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A Cheer for Family Loyalty : Teen-Ager Joined Rival Garfield High to Honor Slain Relative


Jennie Carreon, 15, should have gone to Roosevelt High School like the rest of her family. But in memory of her step-uncle Frank Villegas, Carreon switched her allegiance to Garfield.

"I want to graduate from Garfield because he never got a chance to," Carreon said.

Villegas died from gunshot wounds he received in a drive-by shooting last December. The 19-year-old senior was a saxophonist for Garfield's band.

"I was expected to go to Roosevelt," said Carreon, a sophomore cheerleader whose mother, aunts and other uncles all were Roughriders. "When I said I was going to Garfield, at first they said no," she recalled. But when they learned why she was switching sides, they approved.

Relatives don't know why Villegas went to Garfield except that "he always wanted to be different," Carreon said.

Carreon said she lacked a strong male role model after her parents divorced. She came to look up to Villegas, who encouraged her to go to school and become a cheerleader. He took her to football games and played "Stand By Me" for her on the saxophone. "I felt like I owed it to him" to graduate from his school, she said.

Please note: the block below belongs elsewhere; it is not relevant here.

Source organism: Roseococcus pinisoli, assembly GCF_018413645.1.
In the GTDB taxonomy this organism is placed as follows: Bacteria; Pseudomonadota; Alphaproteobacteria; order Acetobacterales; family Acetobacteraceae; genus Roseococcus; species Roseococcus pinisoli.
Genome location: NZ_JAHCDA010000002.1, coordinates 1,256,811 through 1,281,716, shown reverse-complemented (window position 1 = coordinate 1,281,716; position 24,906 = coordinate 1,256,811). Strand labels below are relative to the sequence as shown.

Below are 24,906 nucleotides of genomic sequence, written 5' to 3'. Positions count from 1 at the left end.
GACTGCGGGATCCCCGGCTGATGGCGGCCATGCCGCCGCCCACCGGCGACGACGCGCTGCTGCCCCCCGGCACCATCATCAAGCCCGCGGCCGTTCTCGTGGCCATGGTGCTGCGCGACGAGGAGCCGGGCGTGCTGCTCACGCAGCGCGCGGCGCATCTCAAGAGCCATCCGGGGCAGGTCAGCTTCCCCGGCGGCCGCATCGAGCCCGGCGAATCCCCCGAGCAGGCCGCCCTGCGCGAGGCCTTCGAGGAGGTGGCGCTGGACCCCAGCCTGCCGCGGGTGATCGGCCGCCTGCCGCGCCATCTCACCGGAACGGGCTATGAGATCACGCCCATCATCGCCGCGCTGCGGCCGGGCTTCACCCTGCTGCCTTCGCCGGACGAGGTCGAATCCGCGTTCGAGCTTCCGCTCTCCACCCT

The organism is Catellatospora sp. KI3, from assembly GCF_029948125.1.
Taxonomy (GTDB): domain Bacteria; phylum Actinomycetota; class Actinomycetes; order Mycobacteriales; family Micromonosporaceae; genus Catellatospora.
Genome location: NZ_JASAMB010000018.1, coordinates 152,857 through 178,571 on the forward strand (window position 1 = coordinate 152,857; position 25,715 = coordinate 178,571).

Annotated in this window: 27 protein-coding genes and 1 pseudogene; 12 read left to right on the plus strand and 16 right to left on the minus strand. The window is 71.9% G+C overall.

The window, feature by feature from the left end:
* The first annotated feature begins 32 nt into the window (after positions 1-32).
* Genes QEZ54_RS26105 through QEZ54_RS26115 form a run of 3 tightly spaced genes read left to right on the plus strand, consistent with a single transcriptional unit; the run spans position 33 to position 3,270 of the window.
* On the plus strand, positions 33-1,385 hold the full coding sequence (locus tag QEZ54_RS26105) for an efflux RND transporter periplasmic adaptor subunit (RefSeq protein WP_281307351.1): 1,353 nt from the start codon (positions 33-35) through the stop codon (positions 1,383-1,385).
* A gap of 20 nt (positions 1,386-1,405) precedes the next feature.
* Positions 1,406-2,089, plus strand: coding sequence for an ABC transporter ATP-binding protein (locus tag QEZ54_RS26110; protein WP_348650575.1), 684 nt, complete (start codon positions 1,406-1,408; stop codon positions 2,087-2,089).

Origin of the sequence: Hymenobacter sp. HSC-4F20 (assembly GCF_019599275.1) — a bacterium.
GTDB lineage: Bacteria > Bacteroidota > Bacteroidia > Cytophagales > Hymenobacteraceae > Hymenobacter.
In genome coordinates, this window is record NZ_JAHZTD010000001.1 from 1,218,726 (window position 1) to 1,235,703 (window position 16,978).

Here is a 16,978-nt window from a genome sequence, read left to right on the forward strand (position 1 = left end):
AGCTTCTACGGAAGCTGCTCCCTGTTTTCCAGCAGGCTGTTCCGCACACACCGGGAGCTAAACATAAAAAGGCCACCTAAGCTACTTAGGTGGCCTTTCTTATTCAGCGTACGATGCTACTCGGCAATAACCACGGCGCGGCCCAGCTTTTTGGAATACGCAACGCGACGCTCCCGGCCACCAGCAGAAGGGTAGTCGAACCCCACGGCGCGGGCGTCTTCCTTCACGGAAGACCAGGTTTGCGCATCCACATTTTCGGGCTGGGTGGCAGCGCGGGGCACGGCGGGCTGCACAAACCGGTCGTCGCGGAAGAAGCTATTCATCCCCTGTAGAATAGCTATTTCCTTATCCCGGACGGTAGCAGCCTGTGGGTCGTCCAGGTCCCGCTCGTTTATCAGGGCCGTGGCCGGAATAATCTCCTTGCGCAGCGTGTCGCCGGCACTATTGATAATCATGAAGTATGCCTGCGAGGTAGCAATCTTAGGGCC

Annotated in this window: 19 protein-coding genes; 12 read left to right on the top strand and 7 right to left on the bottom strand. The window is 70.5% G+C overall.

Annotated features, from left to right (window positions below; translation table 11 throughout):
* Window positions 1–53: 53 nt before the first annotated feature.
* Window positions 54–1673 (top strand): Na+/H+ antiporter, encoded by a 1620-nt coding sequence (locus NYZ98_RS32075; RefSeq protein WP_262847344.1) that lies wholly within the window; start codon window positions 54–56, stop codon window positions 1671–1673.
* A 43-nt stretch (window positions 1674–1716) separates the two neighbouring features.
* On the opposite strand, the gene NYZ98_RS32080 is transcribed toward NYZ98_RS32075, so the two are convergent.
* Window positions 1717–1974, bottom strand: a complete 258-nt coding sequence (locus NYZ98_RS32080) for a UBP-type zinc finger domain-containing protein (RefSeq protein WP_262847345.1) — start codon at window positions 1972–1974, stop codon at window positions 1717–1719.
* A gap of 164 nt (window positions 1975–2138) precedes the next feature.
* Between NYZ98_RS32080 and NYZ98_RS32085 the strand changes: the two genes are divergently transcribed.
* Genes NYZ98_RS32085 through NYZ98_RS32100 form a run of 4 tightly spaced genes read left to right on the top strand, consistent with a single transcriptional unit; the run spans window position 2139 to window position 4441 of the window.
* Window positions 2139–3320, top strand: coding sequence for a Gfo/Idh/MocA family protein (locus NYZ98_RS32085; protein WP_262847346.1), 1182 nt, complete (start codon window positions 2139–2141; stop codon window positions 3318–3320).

Still, the switch has been something of a shock to Carreon's mother, Virginia, a former captain of the Roosevelt cheerleaders team.

Before enrolling at Garfield as a sophomore last July, Carreon was debating whether to attend a private school in Massachusetts where she had obtained a scholarship. Carreon opted to stay in Los Angeles to be close to her family, but at first she didn't tell everyone of her decision.

Carreon also joined the Garfield cheerleading team. In the middle of summer, she told her mother that she was on a cheer squad, and her mother assumed it was for a club at a nearby park.

"After practice," Carreon said, "my mom asked to see a couple of my cheers. She said, 'Maybe I can help.' " Carreon stunned her mother by chanting, "GA-RF-IE-LD, GA-RF-IE-LD."

"Aren't you cheering for the wrong school?" her mother said.

"But I eventually got her support," Carreon said, "and she helps me out a lot now."

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